Teaching Resources Depository
Exploring the US Census
Eugene Turner, California State University, Northridge
4 -- Population Growth
In this exercise
you will work with some of the methods that portray changes in the population.
Think about what each of these contributes to our understanding of change.
with the location of some of the census tracts in the Burbank and Glendale area
by consulting the map (Figure 4) in the module.
and Percentage Change
- Select non-Hispanic
whites and two of the following ethnic groups by census tract for either
Burbank or for Glendale: non-Hispanic white
the absolute and percentage change in ethnic persons between 1980 and
1990 for the three groups in the city as a whole and in all tracts. What
are the trends of change of these groups for the city? What do you think
happened to produce these trends?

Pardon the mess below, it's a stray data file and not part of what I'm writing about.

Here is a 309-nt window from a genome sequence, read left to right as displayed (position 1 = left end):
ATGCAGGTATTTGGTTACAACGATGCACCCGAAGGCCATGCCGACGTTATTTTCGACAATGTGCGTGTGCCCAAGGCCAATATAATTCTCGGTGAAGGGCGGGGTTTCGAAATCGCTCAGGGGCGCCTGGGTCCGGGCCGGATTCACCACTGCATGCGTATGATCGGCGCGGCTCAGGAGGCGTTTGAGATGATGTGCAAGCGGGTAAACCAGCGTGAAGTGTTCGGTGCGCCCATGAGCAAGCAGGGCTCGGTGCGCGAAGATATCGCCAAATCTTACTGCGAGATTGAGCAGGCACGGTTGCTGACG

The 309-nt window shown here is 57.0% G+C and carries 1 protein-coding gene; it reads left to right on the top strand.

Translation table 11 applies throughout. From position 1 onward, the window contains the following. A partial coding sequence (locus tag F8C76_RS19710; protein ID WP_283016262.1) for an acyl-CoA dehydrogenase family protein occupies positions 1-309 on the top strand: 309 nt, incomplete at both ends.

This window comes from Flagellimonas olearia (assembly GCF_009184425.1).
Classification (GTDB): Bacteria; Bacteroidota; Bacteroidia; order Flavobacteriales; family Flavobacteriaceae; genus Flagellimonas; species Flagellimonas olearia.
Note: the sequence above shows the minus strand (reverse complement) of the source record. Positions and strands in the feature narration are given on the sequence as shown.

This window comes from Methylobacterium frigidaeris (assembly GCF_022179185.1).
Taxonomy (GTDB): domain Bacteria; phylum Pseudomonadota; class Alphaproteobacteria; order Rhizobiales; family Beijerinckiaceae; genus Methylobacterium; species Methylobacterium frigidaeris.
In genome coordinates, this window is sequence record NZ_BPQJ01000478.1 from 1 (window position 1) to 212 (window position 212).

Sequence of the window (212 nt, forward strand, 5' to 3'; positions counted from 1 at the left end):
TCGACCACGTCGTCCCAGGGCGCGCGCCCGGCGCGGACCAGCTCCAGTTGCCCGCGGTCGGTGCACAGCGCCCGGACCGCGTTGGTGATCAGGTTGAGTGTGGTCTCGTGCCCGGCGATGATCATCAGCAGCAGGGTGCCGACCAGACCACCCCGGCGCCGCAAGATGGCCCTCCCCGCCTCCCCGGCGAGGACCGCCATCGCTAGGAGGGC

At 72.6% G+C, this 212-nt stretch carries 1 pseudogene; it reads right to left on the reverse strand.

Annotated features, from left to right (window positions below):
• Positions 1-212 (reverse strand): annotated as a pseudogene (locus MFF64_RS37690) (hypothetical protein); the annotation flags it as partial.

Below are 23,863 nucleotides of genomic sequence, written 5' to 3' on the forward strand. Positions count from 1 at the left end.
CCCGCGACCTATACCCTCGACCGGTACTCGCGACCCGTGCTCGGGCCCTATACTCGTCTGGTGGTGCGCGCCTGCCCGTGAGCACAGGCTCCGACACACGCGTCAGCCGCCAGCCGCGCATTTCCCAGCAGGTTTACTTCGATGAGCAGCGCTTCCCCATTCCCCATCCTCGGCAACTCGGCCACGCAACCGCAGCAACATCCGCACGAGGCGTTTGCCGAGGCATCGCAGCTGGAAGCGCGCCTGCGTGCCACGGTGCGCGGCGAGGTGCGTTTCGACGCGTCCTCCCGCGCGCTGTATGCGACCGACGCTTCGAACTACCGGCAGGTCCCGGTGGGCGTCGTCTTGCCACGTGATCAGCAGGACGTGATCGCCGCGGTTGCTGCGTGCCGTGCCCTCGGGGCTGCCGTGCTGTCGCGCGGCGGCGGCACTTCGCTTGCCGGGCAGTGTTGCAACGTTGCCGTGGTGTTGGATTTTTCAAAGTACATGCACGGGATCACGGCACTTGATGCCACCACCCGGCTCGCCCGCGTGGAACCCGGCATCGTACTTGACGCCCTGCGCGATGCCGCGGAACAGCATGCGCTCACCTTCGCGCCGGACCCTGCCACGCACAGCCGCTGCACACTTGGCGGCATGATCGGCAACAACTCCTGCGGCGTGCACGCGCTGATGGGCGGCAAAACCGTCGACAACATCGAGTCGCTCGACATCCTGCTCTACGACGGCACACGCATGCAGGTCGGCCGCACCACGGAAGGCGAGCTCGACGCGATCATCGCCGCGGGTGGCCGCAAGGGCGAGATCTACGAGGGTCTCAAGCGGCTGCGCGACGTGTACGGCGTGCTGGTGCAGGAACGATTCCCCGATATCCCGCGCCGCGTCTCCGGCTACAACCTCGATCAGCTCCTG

the tracts which do not show the ethnic change trends found for the city
as a whole. Identify these tracts and describe the distinctive trends
for them. What do you think may be different about these tracts to result
in their different trends? What evidence would you need to determine if
your ideas are correct?
Select the California Dept. of Finance data extract, CACO.
- Compute the
1990 - 1997 crude birth rate and crude death rate for California counties.
Sort the counties and determine which have very high and very low birth
rates. Are there differences between metropolitan and rural counties or
between northern and southern California?
which counties gained or lost population in the 1990 - 1997 period.
Create a map of net domestic migration by county. Are any patterns evident
in counties that gained or lost population?
- Compute the
percentage of population growth due to net migration for each of the California
counties. Make a scattergram of birth rates versus net migration to see
if those counties with a large increase in migrants also are having a greater
proportion of births.